Fortunately I was able to arrange for his departure while he was still in his trial period, avoiding a nervous breakdown and halving my insurance premiums.

Then there was the young guide, unquestionably good at her job but prone to arrive at work the worse for wear, boasting about how she had got smashed the night before. That was her business. Our point of departure occurred when her bacchanalian excesses resulted in her phoning in sick just when we were expecting a large tour group. The background music and raucous laughter gave her away.

Her enforced departure landed us in the Industrial Relations Commission where the beak informed me that “she hadn’t a leg to stand on”, then told me to make her an offer.

Further back, when I was in the fashion business, our ladies’ wear manager took us, in today’s prices, for more than $100,000. When we discovered the shortfall, she stormed out and returned that week to her homeland, South Africa. We were to hear later that three other stores had suffered a similar fate.

I could go on and on and on. During 50 years of running small businesses, the untold stories would fill an encyclopedia. Most employees were honest, loyal and hardworking, and no sane employer would sack them. Then there were the others.

Few will be surprised to learn that I am not an admirer of the unfair dismissal clauses in the recently passed Fair Work Bill. In fact, I detest them. The Government places great stress on the rights of employees while ignoring those of employers.

The Government says the electorate gave it a mandate at the last election to repeal Work Choices legislation and the unfair dismissal clause in particular, which defined a small business as one with fewer than 100 employees. It is now 15.

The Government undoubtedly has a mandate but that is hardly surprising when 85 per cent of the workforce consists of employees.

Being popular, however, doesn’t make it right. No one favours unfair dismissal but fairness is in the eye of the beholder. Show me a sacked employee who believes they were fairly dismissed.

Some will argue that there are provisions in the act for them to be dismissed fairly. That is true, but it is rare because there is no way to legislate for the thousands of incidents in the workplace that can lead to dismissal. It’s like legislating for disputes in marriage. Then try catching a thief. It’s nigh on impossible.

Leaving aside misdemeanours and criminal behaviour, what if you just don’t get on? What if staff members are doing their job but you can find someone who can do it better?

Unfair? Unlucky? Definitely, and it’s difficult for most employers, who hate dismissing anyone, but for a business to survive sometimes it is unavoidable. Provided the person laid off receives their entitlements, the employer has fulfilled their responsibilities to the employee and the business.

Reverse the situation. What happens when an employee of many years, who has been well paid and well treated, gives notice for any number of reasons: better pay, fewer hours, promotion? Should they be stopped and forced to pay the boss for their unfair departure? The idea is absurd.

The depressing part about this debate is that the Coalition, while opposing unfair dismissal, has argued about numbers, not the principle: theright of employers to choose their staff.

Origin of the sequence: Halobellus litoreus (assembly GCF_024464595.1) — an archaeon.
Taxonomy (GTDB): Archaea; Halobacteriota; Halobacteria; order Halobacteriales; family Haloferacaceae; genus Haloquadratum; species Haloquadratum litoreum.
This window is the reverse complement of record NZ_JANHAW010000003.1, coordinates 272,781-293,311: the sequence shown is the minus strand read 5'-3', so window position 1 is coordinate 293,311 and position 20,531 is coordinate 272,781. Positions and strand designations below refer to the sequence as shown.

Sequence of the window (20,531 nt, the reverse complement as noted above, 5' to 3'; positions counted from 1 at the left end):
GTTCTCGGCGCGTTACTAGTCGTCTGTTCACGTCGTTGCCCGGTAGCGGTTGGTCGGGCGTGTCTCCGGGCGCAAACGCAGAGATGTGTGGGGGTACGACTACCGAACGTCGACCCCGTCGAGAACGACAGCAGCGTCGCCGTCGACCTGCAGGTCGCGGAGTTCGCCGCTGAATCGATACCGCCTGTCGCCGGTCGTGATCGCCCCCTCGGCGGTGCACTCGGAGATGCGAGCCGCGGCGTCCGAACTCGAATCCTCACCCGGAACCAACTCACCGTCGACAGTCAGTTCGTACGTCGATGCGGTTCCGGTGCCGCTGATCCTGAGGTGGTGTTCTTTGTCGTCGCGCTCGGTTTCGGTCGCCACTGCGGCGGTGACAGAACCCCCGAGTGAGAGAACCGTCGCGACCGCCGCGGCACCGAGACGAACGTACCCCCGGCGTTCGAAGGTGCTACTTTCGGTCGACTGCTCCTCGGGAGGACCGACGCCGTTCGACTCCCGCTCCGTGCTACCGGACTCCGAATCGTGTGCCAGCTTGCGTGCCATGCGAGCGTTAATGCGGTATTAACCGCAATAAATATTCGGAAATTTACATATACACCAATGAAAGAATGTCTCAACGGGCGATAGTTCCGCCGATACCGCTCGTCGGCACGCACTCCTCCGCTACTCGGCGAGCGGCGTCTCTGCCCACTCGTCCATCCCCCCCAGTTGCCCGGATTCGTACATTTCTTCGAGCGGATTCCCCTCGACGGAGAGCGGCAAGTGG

What sort of person becomes a small-business person? Usually someone who, after a number of years as an employee, decides to strike out on their own. Making money is important but not the sole factor. They invest their life savings, mortgage their home and double their workload to be their own boss.

What can go wrong usually does: 70 per cent don’t make it through the early years. Forget the 38-hour week, it’s 60, 80 or more.

When the wheels fall off, as they do periodically, it’s sleepless nights trying to work out how to pay the interest, wages and rent, and handle government red tape.

Most wonder what possessed them to leave the safety of permanent employment and the benefits that go with it: regular wages, holidays, sick leave. Those are long gone.

Their leisure time is now taken up filling out forms for the GST or worrying what governments will impose next.

There are 1.88 million small businesses in Australia with 3.75 million employees. They are the backbone of our free enterprise system, which, despite all its failings, is light years ahead of the alternative.

I’m amazed the Government doesn’t recognise the burden it is placing on small business by not allowing them to employ whoever they wish.

It claims unfair dismissal laws will not increase unemployment. It is deluding itself. Any employer with close to 15 employees will think long and hard before employing new staff.

The reason for this blind spot is not difficult to discern.

Increasingly, those who make up the Labor caucus have less and less business experience. Each successive parliament in recent years has Labor members and senators with the same background: teachers, lawyers, public servants, party apparatchiks and trade union officials.

Noble occupations all, but a vastly different mix from when I came to Canberra 40 years ago. We had all the above but we also had farmers, policemen, doctors, chemists, journalists, accountants, small-business people and more. Unfair dismissal legislation would never have passed caucus, let alone cabinet.